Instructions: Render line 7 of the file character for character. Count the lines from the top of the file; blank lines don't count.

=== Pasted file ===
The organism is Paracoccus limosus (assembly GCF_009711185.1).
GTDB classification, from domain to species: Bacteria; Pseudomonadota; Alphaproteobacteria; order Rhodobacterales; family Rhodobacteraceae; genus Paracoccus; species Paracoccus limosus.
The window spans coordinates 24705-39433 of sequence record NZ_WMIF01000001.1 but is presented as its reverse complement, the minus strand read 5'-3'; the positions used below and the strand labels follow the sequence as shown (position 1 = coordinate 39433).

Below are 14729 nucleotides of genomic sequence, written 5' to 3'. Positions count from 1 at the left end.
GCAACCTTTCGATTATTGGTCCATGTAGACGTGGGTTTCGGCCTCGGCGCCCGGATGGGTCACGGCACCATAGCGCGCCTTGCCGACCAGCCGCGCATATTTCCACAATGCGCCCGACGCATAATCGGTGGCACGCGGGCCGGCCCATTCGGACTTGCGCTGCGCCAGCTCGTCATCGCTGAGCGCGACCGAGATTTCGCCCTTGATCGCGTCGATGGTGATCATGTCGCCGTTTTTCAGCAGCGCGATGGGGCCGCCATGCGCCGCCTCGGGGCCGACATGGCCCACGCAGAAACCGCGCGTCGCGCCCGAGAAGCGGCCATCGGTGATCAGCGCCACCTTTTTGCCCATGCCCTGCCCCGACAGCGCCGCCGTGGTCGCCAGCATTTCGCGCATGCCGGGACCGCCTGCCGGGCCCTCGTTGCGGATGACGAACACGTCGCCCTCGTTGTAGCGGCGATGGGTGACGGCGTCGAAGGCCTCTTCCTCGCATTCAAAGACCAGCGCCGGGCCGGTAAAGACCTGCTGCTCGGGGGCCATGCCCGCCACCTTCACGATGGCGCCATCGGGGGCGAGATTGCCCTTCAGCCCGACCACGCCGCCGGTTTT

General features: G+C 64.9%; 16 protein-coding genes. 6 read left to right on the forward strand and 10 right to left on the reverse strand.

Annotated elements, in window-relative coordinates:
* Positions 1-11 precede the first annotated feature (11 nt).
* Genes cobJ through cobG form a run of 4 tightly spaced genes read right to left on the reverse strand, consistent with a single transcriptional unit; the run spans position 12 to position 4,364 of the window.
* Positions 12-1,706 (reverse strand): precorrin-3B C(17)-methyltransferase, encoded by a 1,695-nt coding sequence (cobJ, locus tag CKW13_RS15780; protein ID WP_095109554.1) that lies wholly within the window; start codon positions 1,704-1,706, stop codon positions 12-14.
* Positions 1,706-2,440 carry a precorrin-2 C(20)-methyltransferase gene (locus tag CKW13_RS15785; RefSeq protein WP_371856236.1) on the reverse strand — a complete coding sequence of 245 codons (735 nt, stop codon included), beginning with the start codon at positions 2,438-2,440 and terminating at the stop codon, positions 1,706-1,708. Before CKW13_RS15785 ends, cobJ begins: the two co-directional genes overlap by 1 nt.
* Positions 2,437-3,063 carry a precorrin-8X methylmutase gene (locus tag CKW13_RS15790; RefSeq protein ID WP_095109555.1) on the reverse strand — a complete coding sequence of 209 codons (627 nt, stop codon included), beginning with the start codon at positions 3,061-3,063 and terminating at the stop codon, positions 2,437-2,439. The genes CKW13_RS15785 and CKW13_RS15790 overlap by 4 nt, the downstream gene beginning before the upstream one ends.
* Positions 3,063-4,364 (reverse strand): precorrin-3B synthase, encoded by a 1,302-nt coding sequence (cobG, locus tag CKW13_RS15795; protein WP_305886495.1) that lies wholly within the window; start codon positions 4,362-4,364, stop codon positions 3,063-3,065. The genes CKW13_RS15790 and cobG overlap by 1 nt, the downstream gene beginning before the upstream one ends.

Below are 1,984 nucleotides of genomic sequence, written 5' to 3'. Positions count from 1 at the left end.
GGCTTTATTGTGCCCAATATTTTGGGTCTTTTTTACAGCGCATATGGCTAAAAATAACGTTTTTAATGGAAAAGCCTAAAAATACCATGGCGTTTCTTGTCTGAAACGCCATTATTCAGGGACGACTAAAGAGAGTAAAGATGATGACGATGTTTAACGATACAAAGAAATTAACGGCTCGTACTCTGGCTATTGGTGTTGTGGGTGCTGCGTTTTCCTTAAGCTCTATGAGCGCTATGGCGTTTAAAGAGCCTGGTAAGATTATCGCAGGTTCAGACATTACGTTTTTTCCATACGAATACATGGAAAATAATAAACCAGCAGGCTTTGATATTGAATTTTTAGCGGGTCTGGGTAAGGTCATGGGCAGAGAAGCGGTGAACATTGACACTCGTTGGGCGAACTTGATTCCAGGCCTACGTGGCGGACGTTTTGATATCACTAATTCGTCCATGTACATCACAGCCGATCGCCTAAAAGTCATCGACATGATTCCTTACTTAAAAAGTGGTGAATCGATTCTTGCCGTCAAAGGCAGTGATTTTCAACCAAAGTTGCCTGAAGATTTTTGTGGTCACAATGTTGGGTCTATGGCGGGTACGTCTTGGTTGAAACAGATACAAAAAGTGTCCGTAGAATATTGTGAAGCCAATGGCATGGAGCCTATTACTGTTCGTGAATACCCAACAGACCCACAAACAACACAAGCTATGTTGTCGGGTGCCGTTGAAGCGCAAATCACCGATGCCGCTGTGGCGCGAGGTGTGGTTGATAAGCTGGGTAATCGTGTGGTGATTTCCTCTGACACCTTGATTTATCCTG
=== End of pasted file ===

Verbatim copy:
Annotated elements, in window-relative coordinates: